Trade War: Can Commodities Break Free?



Trade war

Trade war fears have taken a toll on industrial metals in 2018. Gold (GLD), which should have shined under these circumstances, is also reeling under the impact of rising interest rates and the stronger US dollar (UUP). In this part, we’ll discuss the outlook for commodities amid the trade war scare.

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Copper is more prone to geopolitical developments compared to some of the other commodities. Recently, copper prices fell below $6,000 per metric ton. Copper prices topped $7,000 per metric ton in June. In copper’s case, the expected demand slowdown in China and resilient supply led to a demand-supply picture that’s bearish compared to what markets priced in late 2017. Copper miners including Freeport-McMoRan (FCX) have been subdued in 2018 amid falling copper prices. Copper’s near-term outlook looks somewhat bearish. China and the US appear to be in the trade war for the long haul.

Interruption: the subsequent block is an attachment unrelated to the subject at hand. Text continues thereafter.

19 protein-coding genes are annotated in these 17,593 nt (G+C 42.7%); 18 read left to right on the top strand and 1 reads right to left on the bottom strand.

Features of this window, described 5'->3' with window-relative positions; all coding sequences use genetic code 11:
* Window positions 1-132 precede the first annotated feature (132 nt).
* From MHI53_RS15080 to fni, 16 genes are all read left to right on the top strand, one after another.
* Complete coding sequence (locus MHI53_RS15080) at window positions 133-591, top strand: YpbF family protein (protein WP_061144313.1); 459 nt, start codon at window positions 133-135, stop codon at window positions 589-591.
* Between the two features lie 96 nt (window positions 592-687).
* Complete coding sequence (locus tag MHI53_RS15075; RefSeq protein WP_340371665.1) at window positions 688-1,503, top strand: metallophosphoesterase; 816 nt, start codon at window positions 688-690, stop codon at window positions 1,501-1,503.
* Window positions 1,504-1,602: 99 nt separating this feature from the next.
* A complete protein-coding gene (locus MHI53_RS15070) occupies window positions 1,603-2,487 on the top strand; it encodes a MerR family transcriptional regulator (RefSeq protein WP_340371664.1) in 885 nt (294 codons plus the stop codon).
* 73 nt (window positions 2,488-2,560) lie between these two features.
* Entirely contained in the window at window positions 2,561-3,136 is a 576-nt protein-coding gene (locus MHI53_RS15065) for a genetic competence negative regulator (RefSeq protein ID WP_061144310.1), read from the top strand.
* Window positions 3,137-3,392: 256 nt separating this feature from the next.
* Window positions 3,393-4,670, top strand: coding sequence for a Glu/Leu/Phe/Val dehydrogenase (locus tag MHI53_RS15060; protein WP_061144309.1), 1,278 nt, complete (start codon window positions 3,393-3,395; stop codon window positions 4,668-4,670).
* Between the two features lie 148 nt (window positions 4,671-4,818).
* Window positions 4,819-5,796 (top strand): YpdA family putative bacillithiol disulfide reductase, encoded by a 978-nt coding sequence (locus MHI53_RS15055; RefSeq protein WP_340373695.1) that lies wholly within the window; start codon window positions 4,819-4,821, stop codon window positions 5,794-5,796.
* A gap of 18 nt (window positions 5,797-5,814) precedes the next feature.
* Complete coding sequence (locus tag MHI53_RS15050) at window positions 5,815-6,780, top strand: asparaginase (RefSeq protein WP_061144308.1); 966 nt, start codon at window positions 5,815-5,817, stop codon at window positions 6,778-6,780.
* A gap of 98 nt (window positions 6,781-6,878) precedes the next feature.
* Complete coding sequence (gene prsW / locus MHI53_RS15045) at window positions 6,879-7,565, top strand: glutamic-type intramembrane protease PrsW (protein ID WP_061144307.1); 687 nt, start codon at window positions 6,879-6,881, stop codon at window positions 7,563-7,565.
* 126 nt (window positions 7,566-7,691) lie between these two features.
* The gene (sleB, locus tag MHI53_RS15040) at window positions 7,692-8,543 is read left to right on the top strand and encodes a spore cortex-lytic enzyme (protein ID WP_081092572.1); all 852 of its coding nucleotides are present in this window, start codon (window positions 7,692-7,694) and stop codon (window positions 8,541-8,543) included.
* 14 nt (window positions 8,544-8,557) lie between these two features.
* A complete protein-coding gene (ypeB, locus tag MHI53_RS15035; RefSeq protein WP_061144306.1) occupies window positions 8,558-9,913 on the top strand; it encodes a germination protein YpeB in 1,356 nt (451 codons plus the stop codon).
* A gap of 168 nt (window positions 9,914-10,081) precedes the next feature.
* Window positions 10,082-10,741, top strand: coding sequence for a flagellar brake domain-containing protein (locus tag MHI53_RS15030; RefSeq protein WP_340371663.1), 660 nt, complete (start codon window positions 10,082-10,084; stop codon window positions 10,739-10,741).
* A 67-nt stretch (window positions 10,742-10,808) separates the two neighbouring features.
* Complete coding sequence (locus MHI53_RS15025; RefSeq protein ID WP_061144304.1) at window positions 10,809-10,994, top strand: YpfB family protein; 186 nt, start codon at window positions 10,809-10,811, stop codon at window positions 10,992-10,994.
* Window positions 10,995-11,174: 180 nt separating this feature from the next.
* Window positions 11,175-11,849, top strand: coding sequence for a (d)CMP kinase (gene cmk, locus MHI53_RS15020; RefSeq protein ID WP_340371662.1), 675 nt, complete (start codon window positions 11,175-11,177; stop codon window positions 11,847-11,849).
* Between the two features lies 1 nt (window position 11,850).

Aluminum’s demand-supply dynamics are more or less unchanged compared to what the markets envisioned at the beginning of the year. Higher input costs, especially alumina prices, also support aluminum. However, trade war fears have led to a sell-off in base metals. Aluminum has also tracked other base metals lower. Alcoa (AA), the leading US-based aluminum producer, is trading with a year-to-date loss of 17.0% based on the closing prices on August 31. The SPDR S&P 500 ETF (SPY) has risen 9.7% during this period.

Sanctions on RUSAL, the leading Russian aluminum producer, could be another wildcard for aluminum markets. In April, the sanctions catapulted aluminum prices to multiyear highs. Read Can Alcoa Recover from Its Recent Slump? for Alcoa’s bearish and bullish drivers.


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